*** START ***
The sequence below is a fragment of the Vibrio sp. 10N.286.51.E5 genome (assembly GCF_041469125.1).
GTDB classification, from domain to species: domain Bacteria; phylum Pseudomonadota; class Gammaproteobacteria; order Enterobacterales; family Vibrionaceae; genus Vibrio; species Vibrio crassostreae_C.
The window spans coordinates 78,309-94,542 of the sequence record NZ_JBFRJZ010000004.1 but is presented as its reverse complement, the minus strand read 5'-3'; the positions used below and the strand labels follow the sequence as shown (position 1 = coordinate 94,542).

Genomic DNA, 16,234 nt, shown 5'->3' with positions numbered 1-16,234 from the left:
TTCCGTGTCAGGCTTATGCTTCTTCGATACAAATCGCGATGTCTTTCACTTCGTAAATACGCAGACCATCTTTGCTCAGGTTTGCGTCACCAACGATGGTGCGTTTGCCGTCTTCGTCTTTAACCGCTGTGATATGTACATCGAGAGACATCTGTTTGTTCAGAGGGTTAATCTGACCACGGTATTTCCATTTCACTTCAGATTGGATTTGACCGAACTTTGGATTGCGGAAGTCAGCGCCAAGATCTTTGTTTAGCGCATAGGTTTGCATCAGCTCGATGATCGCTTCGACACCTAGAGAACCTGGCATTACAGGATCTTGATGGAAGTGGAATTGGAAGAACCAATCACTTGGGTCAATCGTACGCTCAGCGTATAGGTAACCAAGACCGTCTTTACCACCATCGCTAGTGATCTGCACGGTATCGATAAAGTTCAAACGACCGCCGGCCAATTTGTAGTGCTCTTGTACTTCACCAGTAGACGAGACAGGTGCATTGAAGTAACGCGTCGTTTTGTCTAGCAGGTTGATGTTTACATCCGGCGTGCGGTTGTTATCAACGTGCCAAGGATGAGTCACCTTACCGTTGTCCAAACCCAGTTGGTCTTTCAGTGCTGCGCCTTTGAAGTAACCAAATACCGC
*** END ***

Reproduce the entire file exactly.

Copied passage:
The sequence below is a fragment of the Vibrio sp. 10N.286.51.E5 genome (assembly GCF_041469125.1).
GTDB classification, from domain to species: domain Bacteria; phylum Pseudomonadota; class Gammaproteobacteria; order Enterobacterales; family Vibrionaceae; genus Vibrio; species Vibrio crassostreae_C.
The window spans coordinates 78,309-94,542 of the sequence record NZ_JBFRJZ010000004.1 but is presented as its reverse complement, the minus strand read 5'-3'; the positions used below and the strand labels follow the sequence as shown (position 1 = coordinate 94,542).

Genomic DNA, 16,234 nt, shown 5'->3' with positions numbered 1-16,234 from the left:
TTCCGTGTCAGGCTTATGCTTCTTCGATACAAATCGCGATGTCTTTCACTTCGTAAATACGCAGACCATCTTTGCTCAGGTTTGCGTCACCAACGATGGTGCGTTTGCCGTCTTCGTCTTTAACCGCTGTGATATGTACATCGAGAGACATCTGTTTGTTCAGAGGGTTAATCTGACCACGGTATTTCCATTTCACTTCAGATTGGATTTGACCGAACTTTGGATTGCGGAAGTCAGCGCCAAGATCTTTGTTTAGCGCATAGGTTTGCATCAGCTCGATGATCGCTTCGACACCTAGAGAACCTGGCATTACAGGATCTTGATGGAAGTGGAATTGGAAGAACCAATCACTTGGGTCAATCGTACGCTCAGCGTATAGGTAACCAAGACCGTCTTTACCACCATCGCTAGTGATCTGCACGGTATCGATAAAGTTCAAACGACCGCCGGCCAATTTGTAGTGCTCTTGTACTTCACCAGTAGACGAGACAGGTGCATTGAAGTAACGCGTCGTTTTGTCTAGCAGGTTGATGTTTACATCCGGCGTGCGGTTGTTATCAACGTGCCAAGGATGAGTCACCTTACCGTTGTCCAAACCCAGTTGGTCTTTCAGTGCTGCGCCTTTGAAGTAACCAAATACCGC